62765
Britain Wants to Remain   in European Energy Market
Britain Wants to Remain   in European Energy Market

Britain Wants to Remain in European Energy Market

Britain Wants to Remain in European Energy Market

Britain should continue to participate in the European Union's energy market when it leaves the 28-nation bloc, energy minister Greg Clark told a parliamentary committee on Wednesday.
The British government wants to secure the best possible deal in all areas of Brexit negotiations with the EU related to energy matters, Clark told the business, energy and industrial strategy committee, Reuters reported.
"It is very much in our interest to continue to participate in the energy market and expand those interconnections, especially in Ireland," Clark said.
"I think it would be better if we continue (in it) and a bad thing if that was to be disrupted."
Britain imported 6% of its electricity via power links with France, Holland and Ireland in 2016, but is seeking ways to increase its power sources to help to replace aging coal and nuclear plants set to close in the 2020s.
Clark emphasized that discussions with the EU were only just about to start but that he hopes plans for interconnectors with other EU and non-EU countries would continue and be extended.
"Our ambition is to go more into interconnection. If we want to have a smarter grid and bring on lots of different types of sources of power, interconnection is important for that," he said.
Several new electricity interconnectors with European countries are in development. If built, these could satisfy about 20% of Britain’s peak electricity demand by the early 2020s.
Another area of negotiation with the EU will be around Britain's role in Europe's Emissions Trading System (ETS), which charges power plants and factories for every ton of carbon dioxide they emit.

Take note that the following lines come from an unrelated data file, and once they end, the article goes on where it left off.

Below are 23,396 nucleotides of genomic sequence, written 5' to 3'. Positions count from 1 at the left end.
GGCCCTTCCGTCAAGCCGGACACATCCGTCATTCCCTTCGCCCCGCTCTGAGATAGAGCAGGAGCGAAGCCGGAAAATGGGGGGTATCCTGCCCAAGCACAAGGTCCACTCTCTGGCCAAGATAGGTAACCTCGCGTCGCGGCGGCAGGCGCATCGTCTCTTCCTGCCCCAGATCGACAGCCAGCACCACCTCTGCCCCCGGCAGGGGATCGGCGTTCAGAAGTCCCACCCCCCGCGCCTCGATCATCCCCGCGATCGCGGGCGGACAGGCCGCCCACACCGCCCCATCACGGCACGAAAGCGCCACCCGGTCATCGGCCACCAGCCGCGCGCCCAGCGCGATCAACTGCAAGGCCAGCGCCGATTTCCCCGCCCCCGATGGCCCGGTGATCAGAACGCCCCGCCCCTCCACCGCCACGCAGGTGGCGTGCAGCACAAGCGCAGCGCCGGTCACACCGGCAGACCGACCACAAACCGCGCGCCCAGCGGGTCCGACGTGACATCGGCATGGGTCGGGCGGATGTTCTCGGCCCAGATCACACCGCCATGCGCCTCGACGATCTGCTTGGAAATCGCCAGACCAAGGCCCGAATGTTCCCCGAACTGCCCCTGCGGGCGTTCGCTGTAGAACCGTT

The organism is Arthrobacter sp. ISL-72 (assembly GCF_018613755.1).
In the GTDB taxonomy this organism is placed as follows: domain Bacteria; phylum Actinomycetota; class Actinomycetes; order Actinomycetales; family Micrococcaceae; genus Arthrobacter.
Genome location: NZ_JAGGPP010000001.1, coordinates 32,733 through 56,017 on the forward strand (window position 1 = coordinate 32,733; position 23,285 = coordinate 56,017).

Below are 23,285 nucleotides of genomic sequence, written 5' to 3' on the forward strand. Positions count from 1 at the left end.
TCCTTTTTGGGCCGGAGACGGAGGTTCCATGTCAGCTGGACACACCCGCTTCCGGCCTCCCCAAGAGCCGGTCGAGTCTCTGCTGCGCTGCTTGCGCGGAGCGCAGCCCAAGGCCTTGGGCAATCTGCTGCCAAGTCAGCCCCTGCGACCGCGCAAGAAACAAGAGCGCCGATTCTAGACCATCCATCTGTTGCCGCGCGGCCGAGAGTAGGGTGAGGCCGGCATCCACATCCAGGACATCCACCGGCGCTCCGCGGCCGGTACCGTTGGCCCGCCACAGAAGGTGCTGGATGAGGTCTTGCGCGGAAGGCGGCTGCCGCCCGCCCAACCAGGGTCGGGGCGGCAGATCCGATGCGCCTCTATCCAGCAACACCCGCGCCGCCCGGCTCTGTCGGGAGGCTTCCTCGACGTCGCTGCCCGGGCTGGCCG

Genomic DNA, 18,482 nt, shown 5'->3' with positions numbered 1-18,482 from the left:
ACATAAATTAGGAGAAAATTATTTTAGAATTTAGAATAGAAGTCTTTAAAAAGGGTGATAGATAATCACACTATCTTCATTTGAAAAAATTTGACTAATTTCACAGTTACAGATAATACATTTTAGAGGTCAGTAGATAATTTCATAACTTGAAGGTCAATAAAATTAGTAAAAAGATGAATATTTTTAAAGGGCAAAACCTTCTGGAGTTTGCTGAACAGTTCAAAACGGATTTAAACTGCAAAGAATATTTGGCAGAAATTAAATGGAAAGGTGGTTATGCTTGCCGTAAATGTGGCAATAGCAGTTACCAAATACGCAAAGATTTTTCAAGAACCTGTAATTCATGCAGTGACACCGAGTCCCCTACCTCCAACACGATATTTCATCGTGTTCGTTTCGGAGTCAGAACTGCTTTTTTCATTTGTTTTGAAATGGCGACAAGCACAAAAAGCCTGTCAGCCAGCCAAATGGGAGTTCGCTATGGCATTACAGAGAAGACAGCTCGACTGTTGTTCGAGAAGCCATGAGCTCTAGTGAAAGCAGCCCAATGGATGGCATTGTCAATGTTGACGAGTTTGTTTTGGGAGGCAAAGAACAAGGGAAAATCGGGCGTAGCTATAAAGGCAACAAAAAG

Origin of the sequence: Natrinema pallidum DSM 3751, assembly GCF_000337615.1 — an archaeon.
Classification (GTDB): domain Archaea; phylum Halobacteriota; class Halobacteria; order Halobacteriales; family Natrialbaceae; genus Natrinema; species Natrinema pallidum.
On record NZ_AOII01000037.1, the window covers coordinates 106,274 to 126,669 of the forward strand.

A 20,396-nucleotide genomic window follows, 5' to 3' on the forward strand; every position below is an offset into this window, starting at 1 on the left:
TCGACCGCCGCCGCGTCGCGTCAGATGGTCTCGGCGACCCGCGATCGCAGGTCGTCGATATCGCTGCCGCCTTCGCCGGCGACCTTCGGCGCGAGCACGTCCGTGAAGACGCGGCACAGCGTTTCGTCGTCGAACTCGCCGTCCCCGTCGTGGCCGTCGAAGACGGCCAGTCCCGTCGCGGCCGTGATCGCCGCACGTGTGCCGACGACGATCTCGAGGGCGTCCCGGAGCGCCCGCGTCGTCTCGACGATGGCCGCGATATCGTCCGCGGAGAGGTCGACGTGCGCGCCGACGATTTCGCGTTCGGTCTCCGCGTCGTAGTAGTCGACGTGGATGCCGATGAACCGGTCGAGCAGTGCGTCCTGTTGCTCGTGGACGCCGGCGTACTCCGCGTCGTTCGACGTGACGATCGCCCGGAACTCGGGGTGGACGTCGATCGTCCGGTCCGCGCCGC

In February, the European Parliament's lead carbon policymaker said that Britain is unlikely to remain in the scheme after Brexit. UK climate change minister Nick Hurd told the committee that Britain continues to play an active role in reforming the ETS.
"There are good reasons why we are in it, but I think the discipline of the Brexit process is that, as a government, we have the responsibility to look at the options," he said, adding that the government is analyzing alternatives to the scheme.

 

Short URL : https://goo.gl/RS4YR9
  1. https://goo.gl/YVLPFX
  • https://goo.gl/Nn4Gie
  • https://goo.gl/wIp9y7
  • https://goo.gl/wfMloV
  • https://goo.gl/XCn2nM

You can also read ...

South Pars Crude Output at 1.6m Barrels
Over 1.6 million barrels of crude oil has been extracted from...
Turkey is currently the only country that purchases Iranian gas throughout the year.
Iran commenced the supply of natural gas to Iraq via a pipeline...
Kurdish Crude Bound for US
An oil tanker carrying Kurdish crude appears to be en route to...
Oil Prices Set for Worst H1  Performance Since 1990s
Oil edged up on Friday, recovering some of its steep falls...
A view of Yaran Oilfield in Khuzestan Province.
Tehran may choose to award the drilling rights of the North and...
Wintershall, Gazprom May Team Up for Iran Market
German oil and gas company Wintershall may join hands with...
Data analytics is becoming increasingly important in the industry.
In today's US shale fields, tiny sensors attached to production...
Water Starts Flowing Into Sardasht Dam
Sardasht Hydroelectric Dam in West Azarbaijan Province began...

Add new comment

Read our comment policy before posting your viewpoints

Image CAPTCHA
Enter the characters shown in the image.

Trending

Googleplus